Personal Obstacles to Becoming a Community Apologist

Throughout the month of January various posts are being published encouraging you to become a “community apologist.” A community apologist is helpfully defined here as, “someone with an interest in apologetics stepping up to the plate and making themselves available to teach apologetics in their church and community.” Maybe you see the validity and need for this, yet there is something, or some things, holding you back. I’ve been there myself. I’ve held back, procrastinating from fully stepping into this role. I’d like to share with you just a few of the personal obstacles that held me back from stepping up to the plate and how the Lord broke through them.

First you need to know….

Apologetics has been a passion of mine for a very long time. Throughout my twenties I managed to study the discipline both formally and informally, but it didn’t go much further than that. Then in 2010 I moved to England to study apologetics for a year at the Oxford Centre for Christian Apologetics.  While there I was equipped to share the reason for hope in Christ in the context of relationships. The program was focused on evangelism. What we learned was not given for us to sit on. We were meant to share it with others, introducing them to the richness of confidence in Jesus Christ. Needless to say, when I came home a year later I was pumped. I was on a mountaintop of excitement and ready to change the world for Christ with the training I had received.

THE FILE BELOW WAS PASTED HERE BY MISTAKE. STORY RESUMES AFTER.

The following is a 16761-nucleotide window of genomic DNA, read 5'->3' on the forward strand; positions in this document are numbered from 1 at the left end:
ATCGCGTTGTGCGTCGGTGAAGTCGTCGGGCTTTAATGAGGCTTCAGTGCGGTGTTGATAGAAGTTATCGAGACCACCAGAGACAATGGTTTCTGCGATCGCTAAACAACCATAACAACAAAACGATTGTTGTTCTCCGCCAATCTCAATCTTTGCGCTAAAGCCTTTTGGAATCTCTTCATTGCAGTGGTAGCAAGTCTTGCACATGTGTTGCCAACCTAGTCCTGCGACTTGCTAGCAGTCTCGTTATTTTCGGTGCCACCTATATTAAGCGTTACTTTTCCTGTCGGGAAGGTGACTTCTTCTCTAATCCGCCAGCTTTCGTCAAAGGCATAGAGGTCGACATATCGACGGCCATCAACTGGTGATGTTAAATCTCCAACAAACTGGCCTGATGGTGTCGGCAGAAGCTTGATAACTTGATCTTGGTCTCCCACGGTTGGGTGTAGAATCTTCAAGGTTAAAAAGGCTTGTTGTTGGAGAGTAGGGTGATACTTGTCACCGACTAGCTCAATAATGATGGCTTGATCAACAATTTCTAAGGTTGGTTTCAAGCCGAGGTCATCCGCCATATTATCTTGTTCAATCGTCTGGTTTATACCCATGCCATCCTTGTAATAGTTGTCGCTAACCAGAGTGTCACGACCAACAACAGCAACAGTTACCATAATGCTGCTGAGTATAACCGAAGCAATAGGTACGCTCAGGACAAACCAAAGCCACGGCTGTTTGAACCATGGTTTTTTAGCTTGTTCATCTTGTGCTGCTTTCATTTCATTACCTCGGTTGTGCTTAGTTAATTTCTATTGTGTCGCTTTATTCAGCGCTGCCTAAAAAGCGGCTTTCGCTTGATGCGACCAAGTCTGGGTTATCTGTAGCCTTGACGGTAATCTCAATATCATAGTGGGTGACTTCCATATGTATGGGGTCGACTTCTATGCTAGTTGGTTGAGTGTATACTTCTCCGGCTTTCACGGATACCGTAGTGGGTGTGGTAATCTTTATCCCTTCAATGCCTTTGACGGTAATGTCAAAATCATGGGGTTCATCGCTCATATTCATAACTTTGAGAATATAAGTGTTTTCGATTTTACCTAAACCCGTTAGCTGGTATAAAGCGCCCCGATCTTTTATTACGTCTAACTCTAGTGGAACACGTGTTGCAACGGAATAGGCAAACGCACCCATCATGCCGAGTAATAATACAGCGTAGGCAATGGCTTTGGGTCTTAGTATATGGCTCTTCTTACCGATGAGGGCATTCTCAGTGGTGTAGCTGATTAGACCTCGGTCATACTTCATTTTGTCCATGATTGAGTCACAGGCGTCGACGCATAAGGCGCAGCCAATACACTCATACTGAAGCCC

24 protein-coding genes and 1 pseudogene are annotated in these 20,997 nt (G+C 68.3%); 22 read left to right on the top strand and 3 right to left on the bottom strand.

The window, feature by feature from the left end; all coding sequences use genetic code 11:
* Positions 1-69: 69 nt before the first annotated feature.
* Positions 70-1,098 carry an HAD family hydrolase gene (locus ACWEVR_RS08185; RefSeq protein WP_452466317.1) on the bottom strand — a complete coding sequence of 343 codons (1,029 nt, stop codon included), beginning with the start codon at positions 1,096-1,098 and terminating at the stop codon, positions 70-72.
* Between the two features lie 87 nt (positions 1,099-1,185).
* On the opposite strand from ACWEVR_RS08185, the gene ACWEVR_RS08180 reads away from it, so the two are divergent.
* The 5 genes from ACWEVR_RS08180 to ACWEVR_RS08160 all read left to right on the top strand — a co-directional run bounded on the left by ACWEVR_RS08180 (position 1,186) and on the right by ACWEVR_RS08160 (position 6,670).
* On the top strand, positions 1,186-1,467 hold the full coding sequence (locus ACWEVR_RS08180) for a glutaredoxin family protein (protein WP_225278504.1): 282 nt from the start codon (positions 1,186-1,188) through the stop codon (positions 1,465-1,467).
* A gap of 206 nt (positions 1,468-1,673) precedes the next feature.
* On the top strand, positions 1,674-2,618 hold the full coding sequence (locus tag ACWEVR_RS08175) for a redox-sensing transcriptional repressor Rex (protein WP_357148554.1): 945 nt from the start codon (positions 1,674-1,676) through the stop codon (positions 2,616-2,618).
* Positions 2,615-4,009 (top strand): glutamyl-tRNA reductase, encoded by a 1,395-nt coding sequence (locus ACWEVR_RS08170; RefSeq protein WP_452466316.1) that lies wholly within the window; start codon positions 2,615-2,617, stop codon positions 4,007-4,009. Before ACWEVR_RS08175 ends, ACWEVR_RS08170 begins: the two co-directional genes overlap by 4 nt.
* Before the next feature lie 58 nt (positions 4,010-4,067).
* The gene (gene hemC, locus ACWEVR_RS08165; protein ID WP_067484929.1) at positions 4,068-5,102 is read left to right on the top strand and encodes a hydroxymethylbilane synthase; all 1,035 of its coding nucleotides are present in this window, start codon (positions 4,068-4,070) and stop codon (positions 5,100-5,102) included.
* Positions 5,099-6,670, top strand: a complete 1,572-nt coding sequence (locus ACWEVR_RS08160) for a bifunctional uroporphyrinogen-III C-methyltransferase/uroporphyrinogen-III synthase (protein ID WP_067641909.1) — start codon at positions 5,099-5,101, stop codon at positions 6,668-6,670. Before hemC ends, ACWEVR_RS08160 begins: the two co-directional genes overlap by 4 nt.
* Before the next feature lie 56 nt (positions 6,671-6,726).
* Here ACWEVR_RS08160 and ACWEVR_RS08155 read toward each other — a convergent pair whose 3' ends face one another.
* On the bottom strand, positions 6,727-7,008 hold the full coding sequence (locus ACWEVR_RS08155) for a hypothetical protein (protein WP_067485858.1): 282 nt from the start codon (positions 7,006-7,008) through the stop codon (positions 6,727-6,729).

Once home, the reality of life hit; life is hard down in the valley. With the hardships came obstacles to stepping into the role I felt God was calling me to. They weren’t surprising, but when you face them yourself they can seem daunting. My obstacles may not be yours specifically, but it’s my hope that by sharing them and the lessons I learned, you will be encouraged to step into the role of “community apologist” in the unique way God has in mind for you.

Obstacle #1: Fear

I am a fearful person. It is something I have struggled and wrestled with since I was a child. So as I looked to begin living apologetically fear hit me like a ton of bricks. What if I failed? What if I said the wrong thing? What if no one liked me? What if I let people down?

Obstacle #2: Feeling Inadequate

With the fear came deep feelings of inadequacy. Who was I to think I had anything worth saying that anyone should listen to? So many others were more capable. So many others are more capable! Even with training, I deeply felt (and feel) my lack of ability. I’m nowhere near smart enough for this! Sometimes I think the more you learn the less you know. I was definitely feeling the “less” side of things.